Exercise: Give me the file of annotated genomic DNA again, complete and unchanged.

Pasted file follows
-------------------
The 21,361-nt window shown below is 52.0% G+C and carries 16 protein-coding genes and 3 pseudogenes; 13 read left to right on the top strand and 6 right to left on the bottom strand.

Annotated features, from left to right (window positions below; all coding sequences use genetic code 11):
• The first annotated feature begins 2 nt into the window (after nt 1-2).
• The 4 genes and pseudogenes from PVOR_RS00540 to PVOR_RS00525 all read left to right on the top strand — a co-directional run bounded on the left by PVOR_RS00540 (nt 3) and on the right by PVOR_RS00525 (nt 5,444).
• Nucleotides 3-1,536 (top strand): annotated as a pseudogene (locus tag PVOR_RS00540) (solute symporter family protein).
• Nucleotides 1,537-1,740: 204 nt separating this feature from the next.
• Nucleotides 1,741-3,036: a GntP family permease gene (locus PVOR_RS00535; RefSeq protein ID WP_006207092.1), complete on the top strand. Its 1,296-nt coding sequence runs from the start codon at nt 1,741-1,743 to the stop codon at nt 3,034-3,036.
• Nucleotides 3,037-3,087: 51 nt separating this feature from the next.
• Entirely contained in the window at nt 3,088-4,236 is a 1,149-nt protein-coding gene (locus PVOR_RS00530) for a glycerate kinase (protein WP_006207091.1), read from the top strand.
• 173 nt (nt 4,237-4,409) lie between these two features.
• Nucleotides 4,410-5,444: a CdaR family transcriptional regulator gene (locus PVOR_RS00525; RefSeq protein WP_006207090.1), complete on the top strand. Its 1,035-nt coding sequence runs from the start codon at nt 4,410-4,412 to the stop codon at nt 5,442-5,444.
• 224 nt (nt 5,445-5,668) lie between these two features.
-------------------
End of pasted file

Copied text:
The 21,361-nt window shown below is 52.0% G+C and carries 16 protein-coding genes and 3 pseudogenes; 13 read left to right on the top strand and 6 right to left on the bottom strand.

Annotated features, from left to right (window positions below; all coding sequences use genetic code 11):
• The first annotated feature begins 2 nt into the window (after nt 1-2).
• The 4 genes and pseudogenes from PVOR_RS00540 to PVOR_RS00525 all read left to right on the top strand — a co-directional run bounded on the left by PVOR_RS00540 (nt 3) and on the right by PVOR_RS00525 (nt 5,444).
• Nucleotides 3-1,536 (top strand): annotated as a pseudogene (locus tag PVOR_RS00540) (solute symporter family protein).
• Nucleotides 1,537-1,740: 204 nt separating this feature from the next.
• Nucleotides 1,741-3,036: a GntP family permease gene (locus PVOR_RS00535; RefSeq protein ID WP_006207092.1), complete on the top strand. Its 1,296-nt coding sequence runs from the start codon at nt 1,741-1,743 to the stop codon at nt 3,034-3,036.
• Nucleotides 3,037-3,087: 51 nt separating this feature from the next.
• Entirely contained in the window at nt 3,088-4,236 is a 1,149-nt protein-coding gene (locus PVOR_RS00530) for a glycerate kinase (protein WP_006207091.1), read from the top strand.
• 173 nt (nt 4,237-4,409) lie between these two features.
• Nucleotides 4,410-5,444: a CdaR family transcriptional regulator gene (locus PVOR_RS00525; RefSeq protein WP_006207090.1), complete on the top strand. Its 1,035-nt coding sequence runs from the start codon at nt 4,410-4,412 to the stop codon at nt 5,442-5,444.
• 224 nt (nt 5,445-5,668) lie between these two features.